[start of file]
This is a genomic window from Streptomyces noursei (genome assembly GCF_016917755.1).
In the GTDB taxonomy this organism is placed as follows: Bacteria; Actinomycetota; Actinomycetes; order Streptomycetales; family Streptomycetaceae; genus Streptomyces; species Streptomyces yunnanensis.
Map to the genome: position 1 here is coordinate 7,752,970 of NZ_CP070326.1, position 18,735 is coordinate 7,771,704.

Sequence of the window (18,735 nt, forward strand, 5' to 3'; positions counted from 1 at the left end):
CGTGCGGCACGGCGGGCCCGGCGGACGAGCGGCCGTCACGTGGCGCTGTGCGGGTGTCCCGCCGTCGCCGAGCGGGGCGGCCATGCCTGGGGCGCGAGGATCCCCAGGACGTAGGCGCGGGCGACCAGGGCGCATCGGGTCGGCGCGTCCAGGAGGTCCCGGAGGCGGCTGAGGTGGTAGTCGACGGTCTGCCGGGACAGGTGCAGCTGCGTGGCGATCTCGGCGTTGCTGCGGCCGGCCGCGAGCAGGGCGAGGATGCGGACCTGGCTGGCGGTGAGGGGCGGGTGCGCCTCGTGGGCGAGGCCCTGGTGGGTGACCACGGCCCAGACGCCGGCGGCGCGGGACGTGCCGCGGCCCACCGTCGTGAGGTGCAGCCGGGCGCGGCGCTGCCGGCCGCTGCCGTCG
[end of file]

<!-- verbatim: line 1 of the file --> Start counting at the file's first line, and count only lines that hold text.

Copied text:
This is a genomic window from Streptomyces noursei (genome assembly GCF_016917755.1).